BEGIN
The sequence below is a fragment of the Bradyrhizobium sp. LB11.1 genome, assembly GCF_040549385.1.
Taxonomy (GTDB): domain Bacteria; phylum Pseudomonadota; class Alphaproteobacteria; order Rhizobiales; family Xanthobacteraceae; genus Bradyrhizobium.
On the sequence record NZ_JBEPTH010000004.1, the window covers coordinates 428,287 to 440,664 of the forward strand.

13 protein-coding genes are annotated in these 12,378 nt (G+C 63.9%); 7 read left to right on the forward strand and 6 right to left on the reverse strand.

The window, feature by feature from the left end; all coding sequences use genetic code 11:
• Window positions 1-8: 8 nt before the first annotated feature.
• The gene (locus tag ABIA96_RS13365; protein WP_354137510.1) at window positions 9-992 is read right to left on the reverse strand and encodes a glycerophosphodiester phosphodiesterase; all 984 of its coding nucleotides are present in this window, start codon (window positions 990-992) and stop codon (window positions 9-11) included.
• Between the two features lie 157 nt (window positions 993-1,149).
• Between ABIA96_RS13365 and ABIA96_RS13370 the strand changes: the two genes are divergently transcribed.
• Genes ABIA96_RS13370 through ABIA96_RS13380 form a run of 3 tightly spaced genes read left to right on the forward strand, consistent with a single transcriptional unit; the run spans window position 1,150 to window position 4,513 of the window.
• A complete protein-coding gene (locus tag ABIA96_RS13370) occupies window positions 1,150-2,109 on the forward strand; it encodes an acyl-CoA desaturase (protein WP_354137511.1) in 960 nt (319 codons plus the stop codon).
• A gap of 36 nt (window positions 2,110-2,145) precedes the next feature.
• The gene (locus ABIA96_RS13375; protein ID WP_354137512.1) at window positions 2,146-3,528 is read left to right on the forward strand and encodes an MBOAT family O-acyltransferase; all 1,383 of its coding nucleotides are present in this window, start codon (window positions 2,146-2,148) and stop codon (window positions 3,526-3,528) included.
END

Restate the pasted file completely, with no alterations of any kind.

The sequence below is a fragment of the Bradyrhizobium sp. LB11.1 genome, assembly GCF_040549385.1.
Taxonomy (GTDB): domain Bacteria; phylum Pseudomonadota; class Alphaproteobacteria; order Rhizobiales; family Xanthobacteraceae; genus Bradyrhizobium.
On the sequence record NZ_JBEPTH010000004.1, the window covers coordinates 428,287 to 440,664 of the forward strand.

13 protein-coding genes are annotated in these 12,378 nt (G+C 63.9%); 7 read left to right on the forward strand and 6 right to left on the reverse strand.

The window, feature by feature from the left end; all coding sequences use genetic code 11:
• Window positions 1-8: 8 nt before the first annotated feature.
• The gene (locus tag ABIA96_RS13365; protein WP_354137510.1) at window positions 9-992 is read right to left on the reverse strand and encodes a glycerophosphodiester phosphodiesterase; all 984 of its coding nucleotides are present in this window, start codon (window positions 990-992) and stop codon (window positions 9-11) included.
• Between the two features lie 157 nt (window positions 993-1,149).
• Between ABIA96_RS13365 and ABIA96_RS13370 the strand changes: the two genes are divergently transcribed.
• Genes ABIA96_RS13370 through ABIA96_RS13380 form a run of 3 tightly spaced genes read left to right on the forward strand, consistent with a single transcriptional unit; the run spans window position 1,150 to window position 4,513 of the window.
• A complete protein-coding gene (locus tag ABIA96_RS13370) occupies window positions 1,150-2,109 on the forward strand; it encodes an acyl-CoA desaturase (protein WP_354137511.1) in 960 nt (319 codons plus the stop codon).
• A gap of 36 nt (window positions 2,110-2,145) precedes the next feature.
• The gene (locus ABIA96_RS13375; protein ID WP_354137512.1) at window positions 2,146-3,528 is read left to right on the forward strand and encodes an MBOAT family O-acyltransferase; all 1,383 of its coding nucleotides are present in this window, start codon (window positions 2,146-2,148) and stop codon (window positions 3,526-3,528) included.